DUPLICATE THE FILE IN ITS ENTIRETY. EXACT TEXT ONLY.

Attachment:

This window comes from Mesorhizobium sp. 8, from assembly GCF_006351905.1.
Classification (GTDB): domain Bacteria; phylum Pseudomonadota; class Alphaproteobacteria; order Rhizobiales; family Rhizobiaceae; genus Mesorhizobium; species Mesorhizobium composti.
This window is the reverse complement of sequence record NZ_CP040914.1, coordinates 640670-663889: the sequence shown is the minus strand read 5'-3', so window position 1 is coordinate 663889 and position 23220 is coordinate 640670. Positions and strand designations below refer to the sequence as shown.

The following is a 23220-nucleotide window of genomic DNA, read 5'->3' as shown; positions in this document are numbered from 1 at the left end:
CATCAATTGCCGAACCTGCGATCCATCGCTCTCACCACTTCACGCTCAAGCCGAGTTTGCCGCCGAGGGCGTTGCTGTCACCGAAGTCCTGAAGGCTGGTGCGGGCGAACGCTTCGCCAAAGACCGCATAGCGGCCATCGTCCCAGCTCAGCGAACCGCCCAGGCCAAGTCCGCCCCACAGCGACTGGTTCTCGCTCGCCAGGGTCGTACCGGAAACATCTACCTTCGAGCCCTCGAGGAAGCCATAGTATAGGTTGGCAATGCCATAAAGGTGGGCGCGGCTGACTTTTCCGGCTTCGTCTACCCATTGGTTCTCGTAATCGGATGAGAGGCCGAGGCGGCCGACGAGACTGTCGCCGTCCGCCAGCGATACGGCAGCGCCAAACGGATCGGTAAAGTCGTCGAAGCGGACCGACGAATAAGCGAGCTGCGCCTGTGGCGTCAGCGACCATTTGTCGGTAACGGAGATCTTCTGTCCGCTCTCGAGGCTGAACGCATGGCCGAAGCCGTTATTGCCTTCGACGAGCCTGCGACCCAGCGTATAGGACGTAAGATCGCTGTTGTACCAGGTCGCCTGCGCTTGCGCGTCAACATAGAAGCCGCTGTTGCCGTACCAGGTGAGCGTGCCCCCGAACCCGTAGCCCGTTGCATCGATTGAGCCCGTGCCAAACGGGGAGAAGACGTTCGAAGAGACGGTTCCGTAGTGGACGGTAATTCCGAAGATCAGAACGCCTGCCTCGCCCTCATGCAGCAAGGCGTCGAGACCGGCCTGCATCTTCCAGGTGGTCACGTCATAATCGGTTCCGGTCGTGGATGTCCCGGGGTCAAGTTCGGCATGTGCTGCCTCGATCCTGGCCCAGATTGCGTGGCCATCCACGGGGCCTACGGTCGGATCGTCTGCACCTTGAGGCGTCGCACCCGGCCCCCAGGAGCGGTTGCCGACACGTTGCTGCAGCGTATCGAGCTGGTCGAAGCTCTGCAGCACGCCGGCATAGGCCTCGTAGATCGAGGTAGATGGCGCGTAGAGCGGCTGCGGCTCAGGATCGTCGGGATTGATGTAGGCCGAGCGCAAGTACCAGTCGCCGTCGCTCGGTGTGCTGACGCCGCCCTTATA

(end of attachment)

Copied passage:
This window comes from Mesorhizobium sp. 8, from assembly GCF_006351905.1.
Classification (GTDB): domain Bacteria; phylum Pseudomonadota; class Alphaproteobacteria; order Rhizobiales; family Rhizobiaceae; genus Mesorhizobium; species Mesorhizobium composti.
This window is the reverse complement of sequence record NZ_CP040914.1, coordinates 640670-663889: the sequence shown is the minus strand read 5'-3', so window position 1 is coordinate 663889 and position 23220 is coordinate 640670. Positions and strand designations below refer to the sequence as shown.

The following is a 23220-nucleotide window of genomic DNA, read 5'->3' as shown; positions in this document are numbered from 1 at the left end:
CATCAATTGCCGAACCTGCGATCCATCGCTCTCACCACTTCACGCTCAAGCCGAGTTTGCCGCCGAGGGCGTTGCTGTCACCGAAGTCCTGAAGGCTGGTGCGGGCGAACGCTTCGCCAAAGACCGCATAGCGGCCATCGTCCCAGCTCAGCGAACCGCCCAGGCCAAGTCCGCCCCACAGCGACTGGTTCTCGCTCGCCAGGGTCGTACCGGAAACATCTACCTTCGAGCCCTCGAGGAAGCCATAGTATAGGTTGGCAATGCCATAAAGGTGGGCGCGGCTGACTTTTCCGGCTTCGTCTACCCATTGGTTCTCGTAATCGGATGAGAGGCCGAGGCGGCCGACGAGACTGTCGCCGTCCGCCAGCGATACGGCAGCGCCAAACGGATCGGTAAAGTCGTCGAAGCGGACCGACGAATAAGCGAGCTGCGCCTGTGGCGTCAGCGACCATTTGTCGGTAACGGAGATCTTCTGTCCGCTCTCGAGGCTGAACGCATGGCCGAAGCCGTTATTGCCTTCGACGAGCCTGCGACCCAGCGTATAGGACGTAAGATCGCTGTTGTACCAGGTCGCCTGCGCTTGCGCGTCAACATAGAAGCCGCTGTTGCCGTACCAGGTGAGCGTGCCCCCGAACCCGTAGCCCGTTGCATCGATTGAGCCCGTGCCAAACGGGGAGAAGACGTTCGAAGAGACGGTTCCGTAGTGGACGGTAATTCCGAAGATCAGAACGCCTGCCTCGCCCTCATGCAGCAAGGCGTCGAGACCGGCCTGCATCTTCCAGGTGGTCACGTCATAATCGGTTCCGGTCGTGGATGTCCCGGGGTCAAGTTCGGCATGTGCTGCCTCGATCCTGGCCCAGATTGCGTGGCCATCCACGGGGCCTACGGTCGGATCGTCTGCACCTTGAGGCGTCGCACCCGGCCCCCAGGAGCGGTTGCCGACACGTTGCTGCAGCGTATCGAGCTGGTCGAAGCTCTGCAGCACGCCGGCATAGGCCTCGTAGATCGAGGTAGATGGCGCGTAGAGCGGCTGCGGCTCAGGATCGTCGGGATTGATGTAGGCCGAGCGCAAGTACCAGTCGCCGTCGCTCGGTGTGCTGACGCCGCCCTTATA